During the reset process, you can click on the Change settings and configure additional settings.

reset this pc in windows 10 recovery options - remove everything

Clicking on the Change Settings dialog opens the following dialog where you can choose whether or not to erase the hard disk completely or just remove your files.

  • Data erasure (Off) just removes files. It takes less time but is less secure.
  • Data erasure (On) removes files and cleans the drive. It makes it harder for other people to recover files you’ve removed.

Security note: However, it’s unclear if the Data erasure (On) setting erases the hard disk securely (e.g., using DoD 5220.22-M or any other standard) or simply formats the hard disk partition(s). So, if your disk has confidential information, be sure to erase it securely using a secure erase tool like SDelete, before donating the PC to someone.

SDelete implements the Department of Defense clearing and sanitizing standard DOD 5220.22-M to give you confidence that once deleted with SDelete, and your file data is gone forever.

You can also choose to remove files from all drives or only from the drive where Windows is installed.

reset this pc in windows 10 recovery options - remove everything

Once you confirm your choices, you’ll see the final dialog box, which lists the things carried out during the reset.

reset this pc in windows 10 recovery options - remove everything

The reset process takes less than an hour to complete.

Reset vs. Clean install

A clean install using the Windows 10/11 USB setup disk or mounted ISO also offers to preserve your files and apps. The following options are provided;

  • Keep personal files and apps: This option keeps everything — your files, your user accounts, installed programs, data, registry settings, along with all associated data. You lose nothing with that option.
  • Keep personal files only: Your personal files and settings are retained, but the installed apps are removed.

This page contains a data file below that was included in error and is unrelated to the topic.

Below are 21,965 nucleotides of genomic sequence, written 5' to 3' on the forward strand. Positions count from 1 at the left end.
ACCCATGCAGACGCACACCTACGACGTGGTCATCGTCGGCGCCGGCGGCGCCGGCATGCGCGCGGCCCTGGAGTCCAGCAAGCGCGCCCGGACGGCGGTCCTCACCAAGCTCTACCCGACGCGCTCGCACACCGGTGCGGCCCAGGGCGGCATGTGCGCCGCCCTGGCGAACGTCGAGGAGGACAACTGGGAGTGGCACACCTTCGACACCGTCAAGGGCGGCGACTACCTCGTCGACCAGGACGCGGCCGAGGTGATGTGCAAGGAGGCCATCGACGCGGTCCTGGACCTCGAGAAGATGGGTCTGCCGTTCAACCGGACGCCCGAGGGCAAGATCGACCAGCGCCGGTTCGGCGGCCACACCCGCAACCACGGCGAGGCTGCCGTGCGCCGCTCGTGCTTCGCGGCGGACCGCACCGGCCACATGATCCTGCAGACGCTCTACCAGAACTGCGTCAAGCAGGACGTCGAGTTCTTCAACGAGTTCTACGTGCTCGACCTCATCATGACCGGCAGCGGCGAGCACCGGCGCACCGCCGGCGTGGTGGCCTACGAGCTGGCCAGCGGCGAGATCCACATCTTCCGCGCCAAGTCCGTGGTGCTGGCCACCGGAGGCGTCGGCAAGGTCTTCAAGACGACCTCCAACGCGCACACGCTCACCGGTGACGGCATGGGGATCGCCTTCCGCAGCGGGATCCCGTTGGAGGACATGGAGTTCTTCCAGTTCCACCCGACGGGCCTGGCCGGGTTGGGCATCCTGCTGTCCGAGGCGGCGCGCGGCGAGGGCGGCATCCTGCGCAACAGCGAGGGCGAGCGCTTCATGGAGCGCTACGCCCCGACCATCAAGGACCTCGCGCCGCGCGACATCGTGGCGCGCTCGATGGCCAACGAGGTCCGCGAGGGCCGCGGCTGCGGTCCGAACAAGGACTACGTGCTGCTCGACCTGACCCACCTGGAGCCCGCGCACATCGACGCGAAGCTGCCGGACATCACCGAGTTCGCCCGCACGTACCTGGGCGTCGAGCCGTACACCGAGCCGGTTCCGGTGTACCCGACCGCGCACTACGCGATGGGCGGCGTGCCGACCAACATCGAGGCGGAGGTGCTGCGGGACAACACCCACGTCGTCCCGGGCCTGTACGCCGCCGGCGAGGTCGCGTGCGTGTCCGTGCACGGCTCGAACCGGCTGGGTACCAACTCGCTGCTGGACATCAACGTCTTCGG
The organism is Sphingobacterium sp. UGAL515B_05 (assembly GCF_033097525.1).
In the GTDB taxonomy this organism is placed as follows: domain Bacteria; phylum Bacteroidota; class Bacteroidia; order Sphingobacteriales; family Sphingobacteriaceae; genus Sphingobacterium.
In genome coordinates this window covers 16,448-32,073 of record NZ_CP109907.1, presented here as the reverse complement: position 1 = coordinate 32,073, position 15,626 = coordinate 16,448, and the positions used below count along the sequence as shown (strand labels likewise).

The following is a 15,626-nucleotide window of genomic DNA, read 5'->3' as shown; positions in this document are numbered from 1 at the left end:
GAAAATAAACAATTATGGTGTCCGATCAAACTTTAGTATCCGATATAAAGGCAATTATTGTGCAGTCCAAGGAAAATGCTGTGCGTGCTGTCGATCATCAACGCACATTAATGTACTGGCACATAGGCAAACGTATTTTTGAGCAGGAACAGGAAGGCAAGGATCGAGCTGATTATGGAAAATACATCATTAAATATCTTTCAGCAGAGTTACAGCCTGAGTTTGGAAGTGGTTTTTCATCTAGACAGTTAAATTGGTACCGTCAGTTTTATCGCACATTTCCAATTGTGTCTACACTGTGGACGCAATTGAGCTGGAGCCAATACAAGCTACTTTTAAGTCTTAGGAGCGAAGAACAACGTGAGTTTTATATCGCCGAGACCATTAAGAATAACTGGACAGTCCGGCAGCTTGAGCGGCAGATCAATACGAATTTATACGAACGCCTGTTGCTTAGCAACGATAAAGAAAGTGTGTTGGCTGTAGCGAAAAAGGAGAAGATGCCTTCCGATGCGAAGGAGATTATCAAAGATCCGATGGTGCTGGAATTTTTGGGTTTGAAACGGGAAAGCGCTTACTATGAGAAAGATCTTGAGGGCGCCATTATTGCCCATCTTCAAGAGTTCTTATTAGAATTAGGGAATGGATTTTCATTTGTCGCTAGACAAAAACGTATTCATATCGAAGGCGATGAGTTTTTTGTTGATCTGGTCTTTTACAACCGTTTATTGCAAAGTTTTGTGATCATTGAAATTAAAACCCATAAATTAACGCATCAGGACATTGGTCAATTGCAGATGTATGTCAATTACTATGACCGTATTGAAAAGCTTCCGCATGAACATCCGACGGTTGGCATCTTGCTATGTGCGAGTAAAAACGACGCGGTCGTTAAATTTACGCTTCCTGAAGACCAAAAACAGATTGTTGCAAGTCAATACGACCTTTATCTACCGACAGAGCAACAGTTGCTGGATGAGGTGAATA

• Nothing: Wipes out everything (including your personal data and installed apps) and installs Windows cleanly.

clean installation vs. reset this pc in windows 10

So, what’s the difference between Clean install and Reset?

Most of the time, resetting Windows 10 is preferred to clean install. It’s because, unlike clean installing Windows manually, you don’t have to use a USB setup disk or go through the Windows Welcome screens again and reconfigure all the initial settings. Also, with the reset option, your user accounts and those settings are preserved. You can sign in with the same account and password, and all of your documents and data are preserved in the same locations they were before.

You may also want to read this interesting Reddit thread Clean Wipe Install vs. “Reset this PC” – speed & space used. Mildly interesting factoids for some interesting observations by Windows 10 users.

Other Recovery Options in Windows 10 and 11

Other than the Reset this PC feature, there are many recovery/reset methods in Windows 10 and 11. Each method is intended for a different scenario.

  • System Restore: You can roll back Windows using the System Restore feature online or offline. System Restore comes in handy if your PC isn’t working well after installing an application or driver or changing some critical registry settings.
  • Uninstall updates: If your PC isn’t working well after installing an update, you can uninstall the update via Settings → Update & Security → Windows Update → View your update history → Uninstall updates. If Windows doesn’t boot after installing a Windows Update, you can uninstall the update offline via Windows RE.
  • Clean install Windows: If Windows doesn’t start, you haven’t created a recovery drive, and resetting your PC didn’t work, then a clean install is your best option.
  • Recover your PC: If your PC doesn’t start and you’ve created a Recovery drive (with system files) earlier, you can use it to recover your PC.
  • Go back to the previous version of Windows: If you’ve upgraded to Windows 10/11 or upgraded the version of Windows 10/11 in the last 10 days, you can go back to the previous Windows version. Open Settings → Update & Security → Recovery → Go back to the previous… → Get Started.  This feature works if you haven’t cleared the Previous Windows installation files using Disk Cleanup or Storage Settings.
  • Repair using DISM & SFC: If the Windows component store or core system files are corrupt, you can use the built-in DISM and SFC utilities to repair Windows without having to reinstall.

Which one of the recovery or reset options did you use? Let us know your comments below.

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Ramesh Srinivasan is passionate about Microsoft technologies and he has been a consecutive ten-time recipient of the Microsoft Most Valuable Professional award in the Windows Shell/Desktop Experience category, from 2003 to 2012. He loves to troubleshoot and write about Windows. Ramesh founded in 2005.